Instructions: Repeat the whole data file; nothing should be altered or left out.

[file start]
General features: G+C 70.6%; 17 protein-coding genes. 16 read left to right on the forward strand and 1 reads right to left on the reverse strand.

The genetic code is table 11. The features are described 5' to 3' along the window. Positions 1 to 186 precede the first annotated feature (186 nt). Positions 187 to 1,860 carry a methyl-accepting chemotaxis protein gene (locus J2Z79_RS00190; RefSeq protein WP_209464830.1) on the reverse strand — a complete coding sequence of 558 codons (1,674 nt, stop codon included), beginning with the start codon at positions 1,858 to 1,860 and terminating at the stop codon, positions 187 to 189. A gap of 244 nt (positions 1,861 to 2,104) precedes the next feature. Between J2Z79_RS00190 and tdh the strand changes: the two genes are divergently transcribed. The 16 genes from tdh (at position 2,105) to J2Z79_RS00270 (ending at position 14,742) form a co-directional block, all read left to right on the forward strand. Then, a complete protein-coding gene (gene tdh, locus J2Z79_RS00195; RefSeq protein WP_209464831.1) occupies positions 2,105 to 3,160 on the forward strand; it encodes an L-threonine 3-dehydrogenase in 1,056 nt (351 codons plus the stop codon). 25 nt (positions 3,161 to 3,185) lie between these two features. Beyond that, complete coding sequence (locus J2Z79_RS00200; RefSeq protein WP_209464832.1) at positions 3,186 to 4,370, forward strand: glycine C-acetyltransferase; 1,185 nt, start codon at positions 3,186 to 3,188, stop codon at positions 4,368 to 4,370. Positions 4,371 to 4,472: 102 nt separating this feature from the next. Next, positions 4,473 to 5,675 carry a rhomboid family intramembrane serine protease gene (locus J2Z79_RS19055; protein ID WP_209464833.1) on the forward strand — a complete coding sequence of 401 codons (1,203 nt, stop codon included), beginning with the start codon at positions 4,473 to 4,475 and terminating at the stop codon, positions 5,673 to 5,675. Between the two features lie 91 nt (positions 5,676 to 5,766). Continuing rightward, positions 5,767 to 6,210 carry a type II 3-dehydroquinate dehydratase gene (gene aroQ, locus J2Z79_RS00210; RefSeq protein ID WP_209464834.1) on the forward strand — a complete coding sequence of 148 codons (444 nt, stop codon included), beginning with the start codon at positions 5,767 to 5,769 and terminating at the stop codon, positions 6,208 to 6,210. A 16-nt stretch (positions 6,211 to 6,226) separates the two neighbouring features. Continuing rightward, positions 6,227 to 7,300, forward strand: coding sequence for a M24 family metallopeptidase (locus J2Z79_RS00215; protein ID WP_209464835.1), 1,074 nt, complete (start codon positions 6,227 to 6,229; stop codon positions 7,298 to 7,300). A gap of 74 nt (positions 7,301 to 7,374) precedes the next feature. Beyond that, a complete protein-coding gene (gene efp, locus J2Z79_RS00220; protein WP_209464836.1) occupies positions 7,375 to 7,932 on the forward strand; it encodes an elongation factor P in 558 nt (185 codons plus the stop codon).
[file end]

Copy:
General features: G+C 70.6%; 17 protein-coding genes. 16 read left to right on the forward strand and 1 reads right to left on the reverse strand.

The genetic code is table 11. The features are described 5' to 3' along the window. Positions 1 to 186 precede the first annotated feature (186 nt). Positions 187 to 1,860 carry a methyl-accepting chemotaxis protein gene (locus J2Z79_RS00190; RefSeq protein WP_209464830.1) on the reverse strand — a complete coding sequence of 558 codons (1,674 nt, stop codon included), beginning with the start codon at positions 1,858 to 1,860 and terminating at the stop codon, positions 187 to 189. A gap of 244 nt (positions 1,861 to 2,104) precedes the next feature. Between J2Z79_RS00190 and tdh the strand changes: the two genes are divergently transcribed. The 16 genes from tdh (at position 2,105) to J2Z79_RS00270 (ending at position 14,742) form a co-directional block, all read left to right on the forward strand. Then, a complete protein-coding gene (gene tdh, locus J2Z79_RS00195; RefSeq protein WP_209464831.1) occupies positions 2,105 to 3,160 on the forward strand; it encodes an L-threonine 3-dehydrogenase in 1,056 nt (351 codons plus the stop codon). 25 nt (positions 3,161 to 3,185) lie between these two features. Beyond that, complete coding sequence (locus J2Z79_RS00200; RefSeq protein WP_209464832.1) at positions 3,186 to 4,370, forward strand: glycine C-acetyltransferase; 1,185 nt, start codon at positions 3,186 to 3,188, stop codon at positions 4,368 to 4,370. Positions 4,371 to 4,472: 102 nt separating this feature from the next. Next, positions 4,473 to 5,675 carry a rhomboid family intramembrane serine protease gene (locus J2Z79_RS19055; protein ID WP_209464833.1) on the forward strand — a complete coding sequence of 401 codons (1,203 nt, stop codon included), beginning with the start codon at positions 4,473 to 4,475 and terminating at the stop codon, positions 5,673 to 5,675. Between the two features lie 91 nt (positions 5,676 to 5,766). Continuing rightward, positions 5,767 to 6,210 carry a type II 3-dehydroquinate dehydratase gene (gene aroQ, locus J2Z79_RS00210; RefSeq protein ID WP_209464834.1) on the forward strand — a complete coding sequence of 148 codons (444 nt, stop codon included), beginning with the start codon at positions 5,767 to 5,769 and terminating at the stop codon, positions 6,208 to 6,210. A 16-nt stretch (positions 6,211 to 6,226) separates the two neighbouring features. Continuing rightward, positions 6,227 to 7,300, forward strand: coding sequence for a M24 family metallopeptidase (locus J2Z79_RS00215; protein ID WP_209464835.1), 1,074 nt, complete (start codon positions 6,227 to 6,229; stop codon positions 7,298 to 7,300). A gap of 74 nt (positions 7,301 to 7,374) precedes the next feature. Beyond that, a complete protein-coding gene (gene efp, locus J2Z79_RS00220; protein WP_209464836.1) occupies positions 7,375 to 7,932 on the forward strand; it encodes an elongation factor P in 558 nt (185 codons plus the stop codon).